Colombia cocaine barons bankroll leftist guerrillas
Wednesday 28 July 1999
Cocaine cartels have doubled their production in three years and used profits to triple the number of automatic weapons arming Colombia's leftist guerillas, the US anti-drugs co-ordinator, Barry McCaffrey, warned after a three-day visit to Bogota.
The Clinton administration's top official in the fight against drugs said that an estimated 20,000 Marxist rebels now outgun the combined Colombian army and police force, and pledged to recommend that Congress increases assistance. The renewed committment is fuelling speculation about the possibility of direct US intervention in Colombia. A recent poll by a Bogota magazine showed a majority would support US intervention
Mr McCaffrey noted that the output of the world's cocaine capital has witnessed a "dramatic" rise, despite efforts to root out the drug trade, and pointed out how guerrillas frequently guard cocaine plantations, help transport and distribute the product and in some cases assist in production. Heroin distribution in the region grew by an alarming 20 per cent.
From their neutral zone in the southern jungles which President Andres Pastrana signed over to them last November, rebels regularly launch attacks on civilians and police stations. Recently, fighting has broken out in the capital, Bogota, and kidnaps have increased threefold. "There is also massive contact between criminal organisations and right-wing paramilitary forces and drug traffic," Mr McCaffrey said.
Marxist rebels from the Revolutionary Armed Forces of Colombia (Farc) routinely fire on crop-dusting planes used by the US and Colombian authorities to eradicate coca and poppy plantations. When an anti-narcotics surveillance plane, with five US serviceman and two Colombians on board, went missing last Friday just prior to Mr McCaffrey's visit, there were fears that Farc had shot it down and added the crew to the 350 Colombian military hostages it is holding hostage in secret jungle camps.
A Farc spokesman, Raul Reyes, maintained that his guerrillas had no connection with the plane crash, despite repeated threats on rebel websites that Americans in the region will be attacked because the US is planning to intervene directly in their 40-year uprising. Earlier this year, three American civilians working with an indigenous tribe in the north-east were murdered. "Colombia is not Kosovo," Farc declared in a statement on Monday. The rebel website claimed that the billion dollars of annual US aid earmarked to combat narcotics in South America is a pretext for Washington to meddle in counter- insurgency.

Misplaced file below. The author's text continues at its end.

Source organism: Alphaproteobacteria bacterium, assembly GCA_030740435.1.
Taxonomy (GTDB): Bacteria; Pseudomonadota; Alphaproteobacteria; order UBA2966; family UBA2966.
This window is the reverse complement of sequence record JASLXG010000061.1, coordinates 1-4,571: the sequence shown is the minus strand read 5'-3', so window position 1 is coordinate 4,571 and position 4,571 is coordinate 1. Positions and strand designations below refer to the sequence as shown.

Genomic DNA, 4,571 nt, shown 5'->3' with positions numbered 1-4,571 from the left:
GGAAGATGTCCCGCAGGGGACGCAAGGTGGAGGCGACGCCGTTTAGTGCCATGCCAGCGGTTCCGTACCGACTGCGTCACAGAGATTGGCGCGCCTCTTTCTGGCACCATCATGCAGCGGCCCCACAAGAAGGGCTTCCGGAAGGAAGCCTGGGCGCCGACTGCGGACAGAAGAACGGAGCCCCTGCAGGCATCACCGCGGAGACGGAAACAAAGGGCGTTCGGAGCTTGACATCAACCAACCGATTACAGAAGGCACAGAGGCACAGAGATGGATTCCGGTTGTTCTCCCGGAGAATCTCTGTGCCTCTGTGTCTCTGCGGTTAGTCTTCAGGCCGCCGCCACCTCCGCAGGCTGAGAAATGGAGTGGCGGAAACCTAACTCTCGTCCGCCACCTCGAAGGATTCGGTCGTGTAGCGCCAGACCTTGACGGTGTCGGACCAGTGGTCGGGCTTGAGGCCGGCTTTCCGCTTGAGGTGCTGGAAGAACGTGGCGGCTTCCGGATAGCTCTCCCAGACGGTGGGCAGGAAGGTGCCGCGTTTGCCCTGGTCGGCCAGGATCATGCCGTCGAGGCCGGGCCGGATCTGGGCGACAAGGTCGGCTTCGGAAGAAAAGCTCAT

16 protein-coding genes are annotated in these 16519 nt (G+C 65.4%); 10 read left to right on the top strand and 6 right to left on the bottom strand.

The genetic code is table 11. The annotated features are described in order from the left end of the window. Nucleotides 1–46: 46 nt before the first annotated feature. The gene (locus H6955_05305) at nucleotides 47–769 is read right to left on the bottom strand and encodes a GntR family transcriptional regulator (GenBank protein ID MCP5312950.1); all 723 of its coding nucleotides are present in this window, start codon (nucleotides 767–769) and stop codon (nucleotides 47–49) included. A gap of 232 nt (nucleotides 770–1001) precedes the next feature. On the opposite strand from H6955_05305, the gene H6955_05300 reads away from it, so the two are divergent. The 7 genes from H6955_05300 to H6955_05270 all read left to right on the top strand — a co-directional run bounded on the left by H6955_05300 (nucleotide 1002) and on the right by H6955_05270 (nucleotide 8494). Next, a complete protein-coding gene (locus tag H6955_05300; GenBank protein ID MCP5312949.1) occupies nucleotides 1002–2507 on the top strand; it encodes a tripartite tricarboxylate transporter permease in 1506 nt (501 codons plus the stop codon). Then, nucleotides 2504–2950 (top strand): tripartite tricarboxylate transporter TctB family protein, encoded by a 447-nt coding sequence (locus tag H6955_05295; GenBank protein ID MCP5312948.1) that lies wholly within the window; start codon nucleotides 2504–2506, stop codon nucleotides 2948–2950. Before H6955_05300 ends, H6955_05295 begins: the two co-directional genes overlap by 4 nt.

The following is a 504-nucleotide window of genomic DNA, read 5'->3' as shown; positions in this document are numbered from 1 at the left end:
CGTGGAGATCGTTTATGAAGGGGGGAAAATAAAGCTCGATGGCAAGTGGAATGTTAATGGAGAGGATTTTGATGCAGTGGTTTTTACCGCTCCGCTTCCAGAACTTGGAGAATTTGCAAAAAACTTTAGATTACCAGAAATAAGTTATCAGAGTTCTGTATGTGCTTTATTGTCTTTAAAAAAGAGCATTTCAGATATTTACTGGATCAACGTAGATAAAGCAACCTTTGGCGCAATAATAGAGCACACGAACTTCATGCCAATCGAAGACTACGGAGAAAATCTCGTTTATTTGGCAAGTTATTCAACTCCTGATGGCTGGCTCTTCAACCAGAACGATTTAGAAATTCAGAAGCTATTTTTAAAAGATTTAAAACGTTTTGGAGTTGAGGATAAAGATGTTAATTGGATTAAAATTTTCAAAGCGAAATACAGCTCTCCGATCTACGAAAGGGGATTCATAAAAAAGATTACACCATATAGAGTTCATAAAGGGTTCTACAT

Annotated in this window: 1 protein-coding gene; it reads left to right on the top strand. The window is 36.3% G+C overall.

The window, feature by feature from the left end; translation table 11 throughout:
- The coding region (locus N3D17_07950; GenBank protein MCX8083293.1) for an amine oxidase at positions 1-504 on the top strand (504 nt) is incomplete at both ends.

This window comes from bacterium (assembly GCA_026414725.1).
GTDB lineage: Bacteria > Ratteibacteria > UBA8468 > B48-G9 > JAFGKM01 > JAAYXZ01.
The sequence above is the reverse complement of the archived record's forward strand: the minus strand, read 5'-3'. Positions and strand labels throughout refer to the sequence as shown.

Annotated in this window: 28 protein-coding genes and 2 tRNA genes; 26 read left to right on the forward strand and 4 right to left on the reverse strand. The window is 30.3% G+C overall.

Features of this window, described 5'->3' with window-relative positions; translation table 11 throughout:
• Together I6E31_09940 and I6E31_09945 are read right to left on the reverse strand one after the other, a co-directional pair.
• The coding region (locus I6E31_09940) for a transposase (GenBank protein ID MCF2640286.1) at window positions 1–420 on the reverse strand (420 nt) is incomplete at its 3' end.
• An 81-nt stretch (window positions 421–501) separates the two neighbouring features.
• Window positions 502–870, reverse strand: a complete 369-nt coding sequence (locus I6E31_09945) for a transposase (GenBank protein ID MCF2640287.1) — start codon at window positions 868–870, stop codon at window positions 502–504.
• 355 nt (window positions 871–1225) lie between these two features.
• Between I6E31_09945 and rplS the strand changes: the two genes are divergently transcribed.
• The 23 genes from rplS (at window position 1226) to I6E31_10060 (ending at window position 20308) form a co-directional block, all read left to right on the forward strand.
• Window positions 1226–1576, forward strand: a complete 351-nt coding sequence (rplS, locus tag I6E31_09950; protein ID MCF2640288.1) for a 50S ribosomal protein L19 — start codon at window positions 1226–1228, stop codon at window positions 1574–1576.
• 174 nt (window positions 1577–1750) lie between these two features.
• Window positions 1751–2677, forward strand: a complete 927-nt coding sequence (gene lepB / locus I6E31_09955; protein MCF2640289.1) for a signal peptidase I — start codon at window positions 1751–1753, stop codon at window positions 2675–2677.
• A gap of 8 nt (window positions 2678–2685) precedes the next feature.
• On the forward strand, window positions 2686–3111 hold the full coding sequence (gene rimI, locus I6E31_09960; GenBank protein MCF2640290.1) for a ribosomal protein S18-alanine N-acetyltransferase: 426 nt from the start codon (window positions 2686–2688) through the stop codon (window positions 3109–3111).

After an intensive search throughout the week-end, the US Air Force located the four-engine Dash-7 aircraft about 300 miles south of Bogota in rugged highlands controlled by the rebels. Officials said that the military plane collided with a mountainside in a zone notorious for the wide cultivation of coca, probably due to navigation errors in heavy weather. Thick jungle prevented the recovery of any bodies.
President Pastrana will attempt to revive his stalled peace talks for a settlement with the Marxist guerillas next week. Elected a year ago on a promise to resolve the disruptive civil war, he has yet to begin negotiations in earnest and Colombian refugees are streaming out of the country to escape escalating violence and economic collapse.
Following a government counter-offensive that left more than 300 dead, the Colombian Defence Minister asked Washington for $500m (pounds 300m) worth of military assistance earlier this month.
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